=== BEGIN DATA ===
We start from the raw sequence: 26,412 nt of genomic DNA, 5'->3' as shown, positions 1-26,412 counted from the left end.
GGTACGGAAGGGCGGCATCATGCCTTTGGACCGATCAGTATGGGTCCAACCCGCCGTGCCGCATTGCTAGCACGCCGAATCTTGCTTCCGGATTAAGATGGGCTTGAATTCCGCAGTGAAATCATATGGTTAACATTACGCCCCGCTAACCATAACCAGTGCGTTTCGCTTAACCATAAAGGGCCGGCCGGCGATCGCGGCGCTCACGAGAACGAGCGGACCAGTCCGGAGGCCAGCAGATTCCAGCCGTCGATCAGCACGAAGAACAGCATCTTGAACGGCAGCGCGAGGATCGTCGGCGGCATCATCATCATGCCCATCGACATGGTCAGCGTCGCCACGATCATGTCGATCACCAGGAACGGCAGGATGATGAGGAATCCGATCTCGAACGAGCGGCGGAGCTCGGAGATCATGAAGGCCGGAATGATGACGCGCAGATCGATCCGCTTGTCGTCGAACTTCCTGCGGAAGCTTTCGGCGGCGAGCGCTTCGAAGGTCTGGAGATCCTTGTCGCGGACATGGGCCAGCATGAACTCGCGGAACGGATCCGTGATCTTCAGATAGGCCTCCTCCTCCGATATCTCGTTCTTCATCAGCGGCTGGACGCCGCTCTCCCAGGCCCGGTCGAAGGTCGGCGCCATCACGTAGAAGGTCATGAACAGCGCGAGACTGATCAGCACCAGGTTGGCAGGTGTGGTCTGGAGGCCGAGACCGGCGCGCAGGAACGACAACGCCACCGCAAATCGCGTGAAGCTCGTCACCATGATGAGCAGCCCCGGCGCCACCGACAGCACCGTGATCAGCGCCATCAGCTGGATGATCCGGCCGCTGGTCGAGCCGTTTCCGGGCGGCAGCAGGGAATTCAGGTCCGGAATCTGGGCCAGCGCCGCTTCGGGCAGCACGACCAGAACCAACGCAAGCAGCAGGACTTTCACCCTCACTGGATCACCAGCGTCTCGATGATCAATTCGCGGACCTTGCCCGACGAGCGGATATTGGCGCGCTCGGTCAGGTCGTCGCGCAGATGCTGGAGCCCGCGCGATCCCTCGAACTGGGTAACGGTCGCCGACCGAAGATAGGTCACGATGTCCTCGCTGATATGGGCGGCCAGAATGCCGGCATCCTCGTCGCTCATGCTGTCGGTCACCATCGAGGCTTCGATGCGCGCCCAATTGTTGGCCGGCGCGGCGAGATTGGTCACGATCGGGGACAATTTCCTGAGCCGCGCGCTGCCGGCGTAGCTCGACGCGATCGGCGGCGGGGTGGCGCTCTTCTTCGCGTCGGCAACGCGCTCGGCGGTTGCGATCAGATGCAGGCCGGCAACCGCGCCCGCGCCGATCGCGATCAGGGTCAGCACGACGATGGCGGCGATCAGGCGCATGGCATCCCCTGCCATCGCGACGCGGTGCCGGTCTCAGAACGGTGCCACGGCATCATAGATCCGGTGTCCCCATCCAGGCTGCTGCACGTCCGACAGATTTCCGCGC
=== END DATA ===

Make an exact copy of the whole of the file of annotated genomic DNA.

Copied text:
We start from the raw sequence: 26,412 nt of genomic DNA, 5'->3' as shown, positions 1-26,412 counted from the left end.
GGTACGGAAGGGCGGCATCATGCCTTTGGACCGATCAGTATGGGTCCAACCCGCCGTGCCGCATTGCTAGCACGCCGAATCTTGCTTCCGGATTAAGATGGGCTTGAATTCCGCAGTGAAATCATATGGTTAACATTACGCCCCGCTAACCATAACCAGTGCGTTTCGCTTAACCATAAAGGGCCGGCCGGCGATCGCGGCGCTCACGAGAACGAGCGGACCAGTCCGGAGGCCAGCAGATTCCAGCCGTCGATCAGCACGAAGAACAGCATCTTGAACGGCAGCGCGAGGATCGTCGGCGGCATCATCATCATGCCCATCGACATGGTCAGCGTCGCCACGATCATGTCGATCACCAGGAACGGCAGGATGATGAGGAATCCGATCTCGAACGAGCGGCGGAGCTCGGAGATCATGAAGGCCGGAATGATGACGCGCAGATCGATCCGCTTGTCGTCGAACTTCCTGCGGAAGCTTTCGGCGGCGAGCGCTTCGAAGGTCTGGAGATCCTTGTCGCGGACATGGGCCAGCATGAACTCGCGGAACGGATCCGTGATCTTCAGATAGGCCTCCTCCTCCGATATCTCGTTCTTCATCAGCGGCTGGACGCCGCTCTCCCAGGCCCGGTCGAAGGTCGGCGCCATCACGTAGAAGGTCATGAACAGCGCGAGACTGATCAGCACCAGGTTGGCAGGTGTGGTCTGGAGGCCGAGACCGGCGCGCAGGAACGACAACGCCACCGCAAATCGCGTGAAGCTCGTCACCATGATGAGCAGCCCCGGCGCCACCGACAGCACCGTGATCAGCGCCATCAGCTGGATGATCCGGCCGCTGGTCGAGCCGTTTCCGGGCGGCAGCAGGGAATTCAGGTCCGGAATCTGGGCCAGCGCCGCTTCGGGCAGCACGACCAGAACCAACGCAAGCAGCAGGACTTTCACCCTCACTGGATCACCAGCGTCTCGATGATCAATTCGCGGACCTTGCCCGACGAGCGGATATTGGCGCGCTCGGTCAGGTCGTCGCGCAGATGCTGGAGCCCGCGCGATCCCTCGAACTGGGTAACGGTCGCCGACCGAAGATAGGTCACGATGTCCTCGCTGATATGGGCGGCCAGAATGCCGGCATCCTCGTCGCTCATGCTGTCGGTCACCATCGAGGCTTCGATGCGCGCCCAATTGTTGGCCGGCGCGGCGAGATTGGTCACGATCGGGGACAATTTCCTGAGCCGCGCGCTGCCGGCGTAGCTCGACGCGATCGGCGGCGGGGTGGCGCTCTTCTTCGCGTCGGCAACGCGCTCGGCGGTTGCGATCAGATGCAGGCCGGCAACCGCGCCCGCGCCGATCGCGATCAGGGTCAGCACGACGATGGCGGCGATCAGGCGCATGGCATCCCCTGCCATCGCGACGCGGTGCCGGTCTCAGAACGGTGCCACGGCATCATAGATCCGGTGTCCCCATCCAGGCTGCTGCACGTCCGACAGATTTCCGCGC